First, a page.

These five Patrick Melrose novels, penned by Edward St Aubyn, easily rank among my favourite books of all time. The central character Patrick Melrose is an upper class anti-hero, troubled and vulnerable.
It begins with the wonderfully titled book Never Mind. Here, Patrick is a 5 year old child and is in rural France staying with his spaced out mother and his monstrous father. The book focuses on David Melrose’s cruelty especially on his wife Eleanor and the sexual abuse of his son Patrick, which is sufficiently implied but never explicitly detailed. At the centre of this is a dinner with friends where some more characters are introduced – the insufferable Nicholas Pratt and his young girlfriend Bridget, and the couple Victor and Anne. It all goes wrong, and David Melrose manages to antagonise his guests.
The second book is called Bad News. Here, Patrick Melrose is in his 20s and a drug addict. He learns his father is dead, and has to travel to New York to collect his ashes. It chronicles Patrick’s struggles through addiction, as he experiments with cocaine, heroin, and Quaaludes, with horrific and sometimes hilarious results.
The third book is Some Hope. Patrick Melrose is off drugs, although the spectre of his father and the abuse still haunts him. Pratt makes sure he is invited to the party thrown by Bridget (who has climbed the social ranks) for her husband Sonny in a country mansion. There are other notable characters at the party namely the Princess Margaret, who uncannily displays a moment of cruelty almost similar to that of David Melrose in the first book. The party is the focal point of this book, and is suffused with witty dialogues, and sarcasm aimed at the upper class.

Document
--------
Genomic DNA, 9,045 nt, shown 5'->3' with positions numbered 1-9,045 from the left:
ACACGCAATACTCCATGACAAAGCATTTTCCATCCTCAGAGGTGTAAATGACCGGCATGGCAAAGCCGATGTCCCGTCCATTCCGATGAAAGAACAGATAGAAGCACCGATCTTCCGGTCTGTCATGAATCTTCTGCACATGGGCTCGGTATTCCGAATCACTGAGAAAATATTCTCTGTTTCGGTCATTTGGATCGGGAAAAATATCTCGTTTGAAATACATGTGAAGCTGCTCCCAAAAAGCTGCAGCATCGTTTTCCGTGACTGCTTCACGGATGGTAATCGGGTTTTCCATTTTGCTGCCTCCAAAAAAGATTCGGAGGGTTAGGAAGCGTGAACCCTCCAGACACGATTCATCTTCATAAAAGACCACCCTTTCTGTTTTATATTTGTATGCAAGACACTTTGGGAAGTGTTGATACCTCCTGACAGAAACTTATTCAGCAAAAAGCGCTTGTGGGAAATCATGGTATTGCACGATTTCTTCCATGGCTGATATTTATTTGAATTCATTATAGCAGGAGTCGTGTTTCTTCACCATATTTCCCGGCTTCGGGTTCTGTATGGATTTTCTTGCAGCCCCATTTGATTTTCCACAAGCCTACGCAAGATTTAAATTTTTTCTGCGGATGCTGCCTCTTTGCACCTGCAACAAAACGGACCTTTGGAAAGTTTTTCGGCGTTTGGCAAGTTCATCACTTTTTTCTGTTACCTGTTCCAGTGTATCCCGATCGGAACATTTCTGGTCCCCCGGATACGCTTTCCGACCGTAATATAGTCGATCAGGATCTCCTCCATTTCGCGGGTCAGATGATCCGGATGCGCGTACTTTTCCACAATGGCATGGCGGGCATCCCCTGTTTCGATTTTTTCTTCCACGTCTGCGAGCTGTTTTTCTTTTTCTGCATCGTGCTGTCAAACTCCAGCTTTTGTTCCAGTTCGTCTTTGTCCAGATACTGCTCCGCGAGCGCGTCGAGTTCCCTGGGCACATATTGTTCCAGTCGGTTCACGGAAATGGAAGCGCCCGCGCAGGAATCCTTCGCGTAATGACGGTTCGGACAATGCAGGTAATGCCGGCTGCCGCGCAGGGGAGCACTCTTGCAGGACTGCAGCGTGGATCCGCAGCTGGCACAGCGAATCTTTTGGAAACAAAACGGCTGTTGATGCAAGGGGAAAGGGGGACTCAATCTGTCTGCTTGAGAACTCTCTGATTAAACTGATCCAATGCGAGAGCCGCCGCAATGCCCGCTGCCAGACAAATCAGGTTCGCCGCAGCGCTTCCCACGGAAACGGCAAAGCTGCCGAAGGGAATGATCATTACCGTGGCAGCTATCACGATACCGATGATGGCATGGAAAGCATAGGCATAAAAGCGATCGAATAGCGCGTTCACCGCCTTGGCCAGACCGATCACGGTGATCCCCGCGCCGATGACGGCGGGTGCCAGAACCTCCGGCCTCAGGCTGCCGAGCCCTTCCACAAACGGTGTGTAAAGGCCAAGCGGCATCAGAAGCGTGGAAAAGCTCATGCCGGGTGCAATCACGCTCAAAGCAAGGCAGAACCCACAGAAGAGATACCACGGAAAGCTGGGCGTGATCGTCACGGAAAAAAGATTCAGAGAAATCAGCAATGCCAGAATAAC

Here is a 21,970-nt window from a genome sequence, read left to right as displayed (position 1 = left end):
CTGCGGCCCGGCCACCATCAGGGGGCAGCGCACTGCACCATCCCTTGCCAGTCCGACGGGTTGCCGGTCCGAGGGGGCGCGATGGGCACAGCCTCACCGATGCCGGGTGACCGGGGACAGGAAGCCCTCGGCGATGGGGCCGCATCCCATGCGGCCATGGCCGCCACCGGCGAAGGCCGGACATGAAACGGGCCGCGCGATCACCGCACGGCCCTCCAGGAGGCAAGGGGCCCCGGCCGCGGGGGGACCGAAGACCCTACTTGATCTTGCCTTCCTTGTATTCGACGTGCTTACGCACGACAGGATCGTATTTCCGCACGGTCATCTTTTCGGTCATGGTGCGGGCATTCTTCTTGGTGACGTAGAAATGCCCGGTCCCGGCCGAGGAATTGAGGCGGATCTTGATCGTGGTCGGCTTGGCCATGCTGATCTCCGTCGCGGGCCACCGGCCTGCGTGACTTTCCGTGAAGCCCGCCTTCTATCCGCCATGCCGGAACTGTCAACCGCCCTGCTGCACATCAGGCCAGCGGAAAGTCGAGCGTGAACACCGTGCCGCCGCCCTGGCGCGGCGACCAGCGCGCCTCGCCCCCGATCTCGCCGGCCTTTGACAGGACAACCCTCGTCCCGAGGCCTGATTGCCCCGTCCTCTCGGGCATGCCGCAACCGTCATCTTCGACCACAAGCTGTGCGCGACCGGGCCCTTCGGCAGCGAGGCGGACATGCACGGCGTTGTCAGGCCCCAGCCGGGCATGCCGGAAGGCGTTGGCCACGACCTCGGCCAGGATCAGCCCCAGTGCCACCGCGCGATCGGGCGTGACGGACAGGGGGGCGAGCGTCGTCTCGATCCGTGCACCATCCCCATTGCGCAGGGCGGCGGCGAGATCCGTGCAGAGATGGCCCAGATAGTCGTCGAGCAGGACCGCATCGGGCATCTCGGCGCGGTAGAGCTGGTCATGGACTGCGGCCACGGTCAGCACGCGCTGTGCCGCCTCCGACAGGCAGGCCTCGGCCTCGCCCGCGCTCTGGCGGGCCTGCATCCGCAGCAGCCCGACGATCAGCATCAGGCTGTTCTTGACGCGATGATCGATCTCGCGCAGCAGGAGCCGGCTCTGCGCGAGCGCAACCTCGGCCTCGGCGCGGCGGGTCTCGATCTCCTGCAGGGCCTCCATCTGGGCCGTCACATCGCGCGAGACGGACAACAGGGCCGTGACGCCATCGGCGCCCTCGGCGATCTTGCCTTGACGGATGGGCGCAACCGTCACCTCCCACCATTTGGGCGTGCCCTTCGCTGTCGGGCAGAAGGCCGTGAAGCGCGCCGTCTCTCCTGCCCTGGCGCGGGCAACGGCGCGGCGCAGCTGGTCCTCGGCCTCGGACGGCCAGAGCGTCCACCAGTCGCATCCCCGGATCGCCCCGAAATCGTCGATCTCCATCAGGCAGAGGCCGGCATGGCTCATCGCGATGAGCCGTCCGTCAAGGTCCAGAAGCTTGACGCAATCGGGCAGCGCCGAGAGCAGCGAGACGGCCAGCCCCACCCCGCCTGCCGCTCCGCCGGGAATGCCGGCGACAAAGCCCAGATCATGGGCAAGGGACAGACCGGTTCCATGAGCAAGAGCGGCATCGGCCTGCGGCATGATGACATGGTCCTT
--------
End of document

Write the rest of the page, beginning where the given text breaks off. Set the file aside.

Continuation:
The fourth book is Mother’s Milk. It is set many years later. Patrick is now married to Mary with two young sons Robert (a precocious, observant child), and Thomas. Patrick’s mother Eleanor is aged, ill, and in her final years. Patrick learns that she has left her inheritance and her house to the hack Seamus and his Foundation. The irony is not lost on Patrick – his mother believes in doing social good and donating to social causes but did nothing to protect young Patrick from his abusive father. Patrick also struggles with parenthood, and his relationship with his wife who he feels is prioritizing their young son Thomas over him.
The fifth and final book is At Last, and offers some sort of a redemption for Patrick. His mother Eleanor has just died, and it’s her funeral. Other episodes in the past are also referenced to – his efforts to come clean from alcoholism, and the possibility of making amends with his family.
Despite the dark, disturbing subject matter, Aubyn manages to make these novels quite special. What makes them stand out is the liberal dose of caustic wit, irony and black humour sprinkled throughout. Plus, the characters are wonderfully drawn, and the prose is pristine and elegant. Much of it is autobiographical, as Aubyn has stated in his interviews that he was repeatedly raped by his father, to which his mother responded that she was raped too.
THE TV ADAPTATION
Early this year, these novels were adapted into a five-part TV series called Patrick Melrose and starred Benedict Cumberbatch, who is a fan of these novels and wanted to bring them to the screen. The series were nominated for the Emmys this year.
I just finished seeing them over the weekend. The casting is spot on and the performances are top notch. Cumberbatch particularly stands out, which is hardly surprising.
In the TV series, the second book Bad News has been shown as Part One, while Never Mind (the first book) is Part Two in the series. Cumberbatch has convincingly portrayed the frenetic role of a drug addict; the cravings and withdrawal symptoms in the first episode, to a quieter, more nuanced performance in the last two series as he looks to exorcise his demons and find solace and redemption.